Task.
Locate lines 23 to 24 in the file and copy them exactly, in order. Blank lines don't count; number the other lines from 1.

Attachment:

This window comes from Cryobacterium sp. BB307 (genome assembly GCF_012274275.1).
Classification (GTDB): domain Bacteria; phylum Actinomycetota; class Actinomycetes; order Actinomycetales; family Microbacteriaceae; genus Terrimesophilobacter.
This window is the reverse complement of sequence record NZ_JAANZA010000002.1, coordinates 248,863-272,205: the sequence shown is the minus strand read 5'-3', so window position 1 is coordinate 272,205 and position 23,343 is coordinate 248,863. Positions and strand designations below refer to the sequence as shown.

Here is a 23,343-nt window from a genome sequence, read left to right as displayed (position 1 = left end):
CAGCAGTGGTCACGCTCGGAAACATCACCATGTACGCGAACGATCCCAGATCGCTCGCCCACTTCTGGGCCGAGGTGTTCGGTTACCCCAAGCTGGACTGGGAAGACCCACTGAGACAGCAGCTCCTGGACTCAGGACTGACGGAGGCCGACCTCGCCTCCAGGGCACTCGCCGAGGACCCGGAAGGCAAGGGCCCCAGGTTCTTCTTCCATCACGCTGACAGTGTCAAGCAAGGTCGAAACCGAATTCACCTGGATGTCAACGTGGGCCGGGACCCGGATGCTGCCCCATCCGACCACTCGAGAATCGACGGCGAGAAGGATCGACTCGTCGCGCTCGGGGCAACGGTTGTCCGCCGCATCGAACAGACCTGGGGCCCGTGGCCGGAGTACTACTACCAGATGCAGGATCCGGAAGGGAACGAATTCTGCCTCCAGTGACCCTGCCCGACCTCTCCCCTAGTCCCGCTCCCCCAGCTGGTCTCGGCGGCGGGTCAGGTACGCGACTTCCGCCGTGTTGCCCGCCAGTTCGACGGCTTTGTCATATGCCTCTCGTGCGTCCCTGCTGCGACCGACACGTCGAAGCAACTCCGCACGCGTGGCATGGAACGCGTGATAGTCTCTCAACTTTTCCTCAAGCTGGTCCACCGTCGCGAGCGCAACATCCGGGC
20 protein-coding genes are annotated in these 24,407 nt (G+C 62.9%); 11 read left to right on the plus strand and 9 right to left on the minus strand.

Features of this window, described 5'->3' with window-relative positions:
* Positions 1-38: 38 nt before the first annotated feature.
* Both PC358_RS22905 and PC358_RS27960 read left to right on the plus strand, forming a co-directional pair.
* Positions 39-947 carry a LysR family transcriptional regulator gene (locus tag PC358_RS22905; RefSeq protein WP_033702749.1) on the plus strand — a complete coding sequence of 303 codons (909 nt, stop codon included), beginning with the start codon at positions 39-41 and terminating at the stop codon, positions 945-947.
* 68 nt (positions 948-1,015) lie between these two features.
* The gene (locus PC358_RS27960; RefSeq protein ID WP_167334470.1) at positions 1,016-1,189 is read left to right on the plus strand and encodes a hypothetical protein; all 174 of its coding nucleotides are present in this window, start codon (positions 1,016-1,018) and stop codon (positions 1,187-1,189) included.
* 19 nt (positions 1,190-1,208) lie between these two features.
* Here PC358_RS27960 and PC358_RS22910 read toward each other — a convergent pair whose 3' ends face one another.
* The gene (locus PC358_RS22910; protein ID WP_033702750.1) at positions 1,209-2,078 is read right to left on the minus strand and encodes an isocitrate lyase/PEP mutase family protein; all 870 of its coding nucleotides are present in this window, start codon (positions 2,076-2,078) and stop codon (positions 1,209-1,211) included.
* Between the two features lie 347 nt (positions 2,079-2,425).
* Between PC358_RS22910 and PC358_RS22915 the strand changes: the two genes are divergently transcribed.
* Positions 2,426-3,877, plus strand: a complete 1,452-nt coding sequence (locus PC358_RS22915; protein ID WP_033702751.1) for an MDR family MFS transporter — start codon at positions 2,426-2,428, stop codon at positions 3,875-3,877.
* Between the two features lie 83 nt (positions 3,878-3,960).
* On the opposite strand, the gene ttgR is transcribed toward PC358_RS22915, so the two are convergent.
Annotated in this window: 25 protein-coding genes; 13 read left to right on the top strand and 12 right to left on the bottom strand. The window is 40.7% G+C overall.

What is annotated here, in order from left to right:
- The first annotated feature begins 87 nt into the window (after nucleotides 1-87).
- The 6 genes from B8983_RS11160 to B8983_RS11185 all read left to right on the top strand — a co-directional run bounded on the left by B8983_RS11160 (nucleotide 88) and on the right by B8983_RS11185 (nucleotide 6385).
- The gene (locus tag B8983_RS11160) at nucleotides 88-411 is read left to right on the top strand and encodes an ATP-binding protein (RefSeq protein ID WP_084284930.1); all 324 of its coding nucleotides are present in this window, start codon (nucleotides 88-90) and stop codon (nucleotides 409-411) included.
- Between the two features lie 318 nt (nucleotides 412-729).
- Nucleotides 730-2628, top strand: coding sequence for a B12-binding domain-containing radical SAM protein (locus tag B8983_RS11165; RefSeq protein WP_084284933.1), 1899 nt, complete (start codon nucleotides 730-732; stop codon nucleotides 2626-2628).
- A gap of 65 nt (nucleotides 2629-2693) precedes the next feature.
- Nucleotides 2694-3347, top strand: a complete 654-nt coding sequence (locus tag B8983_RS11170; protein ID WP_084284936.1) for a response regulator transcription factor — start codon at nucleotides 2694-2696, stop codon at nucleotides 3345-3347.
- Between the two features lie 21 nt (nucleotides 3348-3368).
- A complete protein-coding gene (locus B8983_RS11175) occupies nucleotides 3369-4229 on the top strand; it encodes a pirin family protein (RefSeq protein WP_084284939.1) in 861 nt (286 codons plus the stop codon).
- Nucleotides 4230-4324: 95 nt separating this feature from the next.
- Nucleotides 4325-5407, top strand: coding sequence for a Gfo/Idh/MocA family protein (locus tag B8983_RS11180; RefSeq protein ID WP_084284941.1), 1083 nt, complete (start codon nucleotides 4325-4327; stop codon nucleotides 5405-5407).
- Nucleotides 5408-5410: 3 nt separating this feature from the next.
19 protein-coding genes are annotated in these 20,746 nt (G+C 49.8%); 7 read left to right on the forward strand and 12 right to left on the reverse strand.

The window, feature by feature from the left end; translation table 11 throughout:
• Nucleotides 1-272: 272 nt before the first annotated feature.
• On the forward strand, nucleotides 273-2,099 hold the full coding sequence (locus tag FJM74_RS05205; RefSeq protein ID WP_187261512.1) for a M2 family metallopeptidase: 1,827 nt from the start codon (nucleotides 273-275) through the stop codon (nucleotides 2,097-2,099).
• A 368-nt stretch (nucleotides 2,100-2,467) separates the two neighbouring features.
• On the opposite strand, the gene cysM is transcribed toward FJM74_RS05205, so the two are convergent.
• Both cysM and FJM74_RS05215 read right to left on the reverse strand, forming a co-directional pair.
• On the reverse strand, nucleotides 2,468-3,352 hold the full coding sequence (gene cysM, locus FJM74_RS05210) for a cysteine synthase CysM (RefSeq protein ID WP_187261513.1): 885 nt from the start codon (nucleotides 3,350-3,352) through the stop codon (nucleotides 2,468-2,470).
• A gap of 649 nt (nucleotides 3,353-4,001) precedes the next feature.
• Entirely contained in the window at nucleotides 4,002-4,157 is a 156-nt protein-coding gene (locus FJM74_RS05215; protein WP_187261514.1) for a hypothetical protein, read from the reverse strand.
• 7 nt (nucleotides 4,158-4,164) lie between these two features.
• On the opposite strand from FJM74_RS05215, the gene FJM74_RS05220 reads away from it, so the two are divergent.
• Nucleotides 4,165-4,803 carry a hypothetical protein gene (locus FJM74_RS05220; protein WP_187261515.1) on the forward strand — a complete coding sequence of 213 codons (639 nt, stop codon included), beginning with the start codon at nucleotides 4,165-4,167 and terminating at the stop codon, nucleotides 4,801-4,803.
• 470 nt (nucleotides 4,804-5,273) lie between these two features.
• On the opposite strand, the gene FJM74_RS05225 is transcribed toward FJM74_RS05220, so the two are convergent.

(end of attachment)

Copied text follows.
- The first annotated feature begins 87 nt into the window (after nucleotides 1-87).
- The 6 genes from B8983_RS11160 to B8983_RS11185 all read left to right on the top strand — a co-directional run bounded on the left by B8983_RS11160 (nucleotide 88) and on the right by B8983_RS11185 (nucleotide 6385).